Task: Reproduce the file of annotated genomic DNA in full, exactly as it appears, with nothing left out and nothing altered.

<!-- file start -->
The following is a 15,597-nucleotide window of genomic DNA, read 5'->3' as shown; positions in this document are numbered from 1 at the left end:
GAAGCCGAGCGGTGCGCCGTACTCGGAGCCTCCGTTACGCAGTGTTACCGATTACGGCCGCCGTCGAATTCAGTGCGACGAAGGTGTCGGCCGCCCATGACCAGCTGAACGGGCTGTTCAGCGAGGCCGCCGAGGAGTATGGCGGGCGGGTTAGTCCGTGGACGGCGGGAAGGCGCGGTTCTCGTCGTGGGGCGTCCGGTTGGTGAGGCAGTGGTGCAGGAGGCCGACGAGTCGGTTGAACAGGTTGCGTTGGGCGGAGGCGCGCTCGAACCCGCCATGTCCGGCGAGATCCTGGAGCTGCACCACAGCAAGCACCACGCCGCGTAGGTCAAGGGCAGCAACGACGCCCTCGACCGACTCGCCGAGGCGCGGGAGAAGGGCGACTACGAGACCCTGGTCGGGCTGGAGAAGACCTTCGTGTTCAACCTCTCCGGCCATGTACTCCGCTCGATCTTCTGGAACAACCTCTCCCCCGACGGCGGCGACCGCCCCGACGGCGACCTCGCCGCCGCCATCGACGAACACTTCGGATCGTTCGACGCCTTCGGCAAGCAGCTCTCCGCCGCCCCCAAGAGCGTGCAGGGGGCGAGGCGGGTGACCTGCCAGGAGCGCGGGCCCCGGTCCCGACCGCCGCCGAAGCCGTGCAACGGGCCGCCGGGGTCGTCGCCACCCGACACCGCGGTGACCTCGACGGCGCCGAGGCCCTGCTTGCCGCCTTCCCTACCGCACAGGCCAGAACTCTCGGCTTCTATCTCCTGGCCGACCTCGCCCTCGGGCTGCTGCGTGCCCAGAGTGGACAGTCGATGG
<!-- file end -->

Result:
The following is a 15,597-nucleotide window of genomic DNA, read 5'->3' as shown; positions in this document are numbered from 1 at the left end:
GAAGCCGAGCGGTGCGCCGTACTCGGAGCCTCCGTTACGCAGTGTTACCGATTACGGCCGCCGTCGAATTCAGTGCGACGAAGGTGTCGGCCGCCCATGACCAGCTGAACGGGCTGTTCAGCGAGGCCGCCGAGGAGTATGGCGGGCGGGTTAGTCCGTGGACGGCGGGAAGGCGCGGTTCTCGTCGTGGGGCGTCCGGTTGGTGAGGCAGTGGTGCAGGAGGCCGACGAGTCGGTTGAACAGGTTGCGTTGGGCGGAGGCGCGCTCGAACCCGCCATGTCCGGCGAGATCCTGGAGCTGCACCACAGCAAGCACCACGCCGCGTAGGTCAAGGGCAGCAACGACGCCCTCGACCGACTCGCCGAGGCGCGGGAGAAGGGCGACTACGAGACCCTGGTCGGGCTGGAGAAGACCTTCGTGTTCAACCTCTCCGGCCATGTACTCCGCTCGATCTTCTGGAACAACCTCTCCCCCGACGGCGGCGACCGCCCCGACGGCGACCTCGCCGCCGCCATCGACGAACACTTCGGATCGTTCGACGCCTTCGGCAAGCAGCTCTCCGCCGCCCCCAAGAGCGTGCAGGGGGCGAGGCGGGTGACCTGCCAGGAGCGCGGGCCCCGGTCCCGACCGCCGCCGAAGCCGTGCAACGGGCCGCCGGGGTCGTCGCCACCCGACACCGCGGTGACCTCGACGGCGCCGAGGCCCTGCTTGCCGCCTTCCCTACCGCACAGGCCAGAACTCTCGGCTTCTATCTCCTGGCCGACCTCGCCCTCGGGCTGCTGCGTGCCCAGAGTGGACAGTCGATGG